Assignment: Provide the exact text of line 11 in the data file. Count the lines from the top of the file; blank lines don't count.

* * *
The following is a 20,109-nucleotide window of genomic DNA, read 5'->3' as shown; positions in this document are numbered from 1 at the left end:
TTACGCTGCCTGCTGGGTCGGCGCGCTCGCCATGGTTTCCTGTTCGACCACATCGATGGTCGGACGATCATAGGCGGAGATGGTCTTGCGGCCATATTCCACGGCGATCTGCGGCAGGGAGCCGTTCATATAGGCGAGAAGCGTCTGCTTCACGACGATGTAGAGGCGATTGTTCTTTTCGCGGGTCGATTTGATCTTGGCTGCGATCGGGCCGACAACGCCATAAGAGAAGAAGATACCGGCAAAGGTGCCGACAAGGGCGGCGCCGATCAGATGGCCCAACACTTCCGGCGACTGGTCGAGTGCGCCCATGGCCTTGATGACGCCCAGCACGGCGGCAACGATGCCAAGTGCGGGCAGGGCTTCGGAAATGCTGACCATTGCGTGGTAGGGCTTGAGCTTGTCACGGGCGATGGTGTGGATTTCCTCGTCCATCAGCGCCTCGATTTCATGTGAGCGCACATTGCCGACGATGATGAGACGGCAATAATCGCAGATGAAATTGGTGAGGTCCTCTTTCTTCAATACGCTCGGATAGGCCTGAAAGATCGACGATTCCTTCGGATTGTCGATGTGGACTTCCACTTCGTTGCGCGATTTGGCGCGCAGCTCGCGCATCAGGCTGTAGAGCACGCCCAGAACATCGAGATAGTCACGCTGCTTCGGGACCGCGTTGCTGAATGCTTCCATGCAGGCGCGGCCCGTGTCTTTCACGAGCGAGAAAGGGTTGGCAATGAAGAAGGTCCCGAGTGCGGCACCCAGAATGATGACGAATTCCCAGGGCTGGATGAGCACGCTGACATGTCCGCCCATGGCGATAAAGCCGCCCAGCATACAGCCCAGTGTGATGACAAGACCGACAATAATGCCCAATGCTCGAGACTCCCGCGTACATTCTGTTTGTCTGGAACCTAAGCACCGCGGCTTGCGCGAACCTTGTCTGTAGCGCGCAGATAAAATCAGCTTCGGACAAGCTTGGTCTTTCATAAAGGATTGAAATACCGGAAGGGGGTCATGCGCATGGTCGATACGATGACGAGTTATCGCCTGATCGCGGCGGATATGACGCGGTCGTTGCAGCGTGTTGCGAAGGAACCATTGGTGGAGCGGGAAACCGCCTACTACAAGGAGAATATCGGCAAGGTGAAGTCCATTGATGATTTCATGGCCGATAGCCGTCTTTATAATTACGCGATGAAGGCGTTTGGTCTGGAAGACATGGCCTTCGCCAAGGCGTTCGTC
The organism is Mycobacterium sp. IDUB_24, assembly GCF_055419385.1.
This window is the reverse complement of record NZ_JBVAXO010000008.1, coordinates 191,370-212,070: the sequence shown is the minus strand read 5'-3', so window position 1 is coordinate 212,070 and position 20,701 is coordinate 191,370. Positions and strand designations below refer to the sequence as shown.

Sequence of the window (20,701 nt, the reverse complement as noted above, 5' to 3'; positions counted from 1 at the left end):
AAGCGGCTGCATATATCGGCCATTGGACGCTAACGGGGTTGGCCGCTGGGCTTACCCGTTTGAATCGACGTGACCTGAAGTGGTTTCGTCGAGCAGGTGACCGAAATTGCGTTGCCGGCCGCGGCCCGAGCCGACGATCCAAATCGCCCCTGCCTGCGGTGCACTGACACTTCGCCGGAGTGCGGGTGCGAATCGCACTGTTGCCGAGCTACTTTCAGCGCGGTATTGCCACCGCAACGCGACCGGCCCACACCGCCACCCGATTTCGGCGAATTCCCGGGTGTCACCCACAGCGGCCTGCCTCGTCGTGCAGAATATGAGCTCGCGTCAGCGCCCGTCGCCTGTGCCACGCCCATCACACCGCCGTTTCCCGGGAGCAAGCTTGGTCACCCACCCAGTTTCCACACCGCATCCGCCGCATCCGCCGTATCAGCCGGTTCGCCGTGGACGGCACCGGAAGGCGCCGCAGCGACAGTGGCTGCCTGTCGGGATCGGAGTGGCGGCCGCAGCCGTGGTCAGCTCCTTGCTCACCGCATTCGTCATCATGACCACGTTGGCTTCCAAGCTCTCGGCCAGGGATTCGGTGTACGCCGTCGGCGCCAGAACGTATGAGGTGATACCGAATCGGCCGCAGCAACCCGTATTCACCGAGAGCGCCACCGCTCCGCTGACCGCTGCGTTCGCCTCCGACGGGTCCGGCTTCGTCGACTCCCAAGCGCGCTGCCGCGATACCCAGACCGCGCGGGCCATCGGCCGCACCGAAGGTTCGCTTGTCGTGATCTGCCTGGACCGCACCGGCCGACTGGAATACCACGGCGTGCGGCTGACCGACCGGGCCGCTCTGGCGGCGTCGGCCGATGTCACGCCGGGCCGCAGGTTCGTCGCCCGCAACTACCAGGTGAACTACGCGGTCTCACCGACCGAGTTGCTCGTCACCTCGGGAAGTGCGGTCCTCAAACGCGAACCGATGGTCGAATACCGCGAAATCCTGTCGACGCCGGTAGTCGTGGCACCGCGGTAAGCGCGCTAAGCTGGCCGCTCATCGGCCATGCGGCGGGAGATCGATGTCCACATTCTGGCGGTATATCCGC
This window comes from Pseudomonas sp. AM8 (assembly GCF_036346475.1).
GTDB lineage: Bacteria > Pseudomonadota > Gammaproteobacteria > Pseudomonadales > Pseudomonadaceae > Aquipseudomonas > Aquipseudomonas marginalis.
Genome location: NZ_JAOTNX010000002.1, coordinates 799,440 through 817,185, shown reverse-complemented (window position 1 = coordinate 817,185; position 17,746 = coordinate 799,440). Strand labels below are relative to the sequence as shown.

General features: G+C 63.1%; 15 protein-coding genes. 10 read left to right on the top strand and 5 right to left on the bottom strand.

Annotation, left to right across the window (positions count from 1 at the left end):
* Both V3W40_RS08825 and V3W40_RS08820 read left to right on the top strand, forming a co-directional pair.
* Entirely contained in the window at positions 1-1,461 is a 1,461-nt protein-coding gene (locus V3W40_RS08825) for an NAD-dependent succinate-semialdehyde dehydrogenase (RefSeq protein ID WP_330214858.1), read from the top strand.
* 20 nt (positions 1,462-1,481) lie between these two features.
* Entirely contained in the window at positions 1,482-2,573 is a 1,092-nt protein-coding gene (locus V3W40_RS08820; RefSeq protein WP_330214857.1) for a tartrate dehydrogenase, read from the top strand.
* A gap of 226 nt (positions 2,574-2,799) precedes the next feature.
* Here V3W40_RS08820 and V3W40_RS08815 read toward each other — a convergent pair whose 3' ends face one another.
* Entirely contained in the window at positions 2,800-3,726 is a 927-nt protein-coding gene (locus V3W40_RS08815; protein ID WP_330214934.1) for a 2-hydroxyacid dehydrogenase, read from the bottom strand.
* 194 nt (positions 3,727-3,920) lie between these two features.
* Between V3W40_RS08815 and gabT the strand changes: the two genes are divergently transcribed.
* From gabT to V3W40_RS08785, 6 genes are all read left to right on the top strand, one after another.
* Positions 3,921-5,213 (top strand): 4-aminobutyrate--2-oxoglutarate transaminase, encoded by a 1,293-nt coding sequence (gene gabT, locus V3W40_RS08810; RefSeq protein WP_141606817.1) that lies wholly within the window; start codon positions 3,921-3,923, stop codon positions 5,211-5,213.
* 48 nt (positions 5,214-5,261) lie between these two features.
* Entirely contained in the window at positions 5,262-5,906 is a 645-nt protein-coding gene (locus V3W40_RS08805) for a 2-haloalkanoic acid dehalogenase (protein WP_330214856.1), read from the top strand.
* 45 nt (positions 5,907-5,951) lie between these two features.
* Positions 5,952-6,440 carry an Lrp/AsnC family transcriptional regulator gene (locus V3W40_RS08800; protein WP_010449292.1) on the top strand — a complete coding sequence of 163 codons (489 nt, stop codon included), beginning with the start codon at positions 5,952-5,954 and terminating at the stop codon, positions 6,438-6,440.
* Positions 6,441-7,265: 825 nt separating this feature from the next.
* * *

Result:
Annotation, left to right across the window (positions count from 1 at the left end):